DUBAI — Once-in-a-generation talks on a global telecommunications treaty were perched on the verge of collapse Thursday, with delegates seemingly unable to break an impasse over the most sensitive issue: whether to include the Internet in the negotiations.
The United States signaled to other conference participants that it was prepared to withdraw support for the process if it did not receive concessions on the key sticking points, according to two people briefed on the situation, who insisted on anonymity because of the delicacy of the talks. The United States received backing for its position from many European countries but faced opposition from Russia and others in the talks, which are being carried out under the auspices of a U.N. agency, the International Telecommunication Union.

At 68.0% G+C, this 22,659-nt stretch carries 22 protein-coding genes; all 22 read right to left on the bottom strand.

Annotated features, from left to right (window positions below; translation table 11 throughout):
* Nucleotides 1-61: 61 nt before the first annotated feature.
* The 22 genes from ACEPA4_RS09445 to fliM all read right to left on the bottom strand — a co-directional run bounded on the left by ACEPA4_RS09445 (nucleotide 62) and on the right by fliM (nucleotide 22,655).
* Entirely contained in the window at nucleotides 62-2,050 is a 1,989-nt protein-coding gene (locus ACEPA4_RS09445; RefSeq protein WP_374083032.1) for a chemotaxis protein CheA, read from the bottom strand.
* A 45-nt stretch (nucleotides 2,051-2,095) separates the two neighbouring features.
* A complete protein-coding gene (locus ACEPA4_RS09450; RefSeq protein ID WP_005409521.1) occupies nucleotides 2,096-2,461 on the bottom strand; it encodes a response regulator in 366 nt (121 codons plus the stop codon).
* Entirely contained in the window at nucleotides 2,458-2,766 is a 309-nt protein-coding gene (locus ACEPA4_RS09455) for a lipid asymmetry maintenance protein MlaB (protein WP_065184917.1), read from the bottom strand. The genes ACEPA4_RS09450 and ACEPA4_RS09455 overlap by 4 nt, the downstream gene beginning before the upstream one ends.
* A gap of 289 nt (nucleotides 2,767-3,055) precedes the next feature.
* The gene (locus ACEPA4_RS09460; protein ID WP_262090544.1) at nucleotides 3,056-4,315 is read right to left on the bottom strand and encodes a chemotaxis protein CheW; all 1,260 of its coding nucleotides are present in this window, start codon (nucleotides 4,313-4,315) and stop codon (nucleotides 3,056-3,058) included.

The United States says the Internet should not be mentioned in the treaty, which deals with technical matters like connecting international telephone calls, because doing so could lead to curbs on free speech. A bloc of other countries, led by Russia and including China and the host nation, the United Arab Emirates, argues that the Internet should be within the scope of the talks because Internet traffic travels through telecommunications networks.
The goal of the talks, led by Mohamed Nasser al-Ghanim, director general of the Telecommunication Regulation Authority of the United Arab Emirates, was to revise a document that was last updated in 1988, when the Internet was in its early stages of development. With more than 190 nations represented, agreement was never going to be easy, but like most U.N. agencies, the telecommunication union tries to operate by consensus.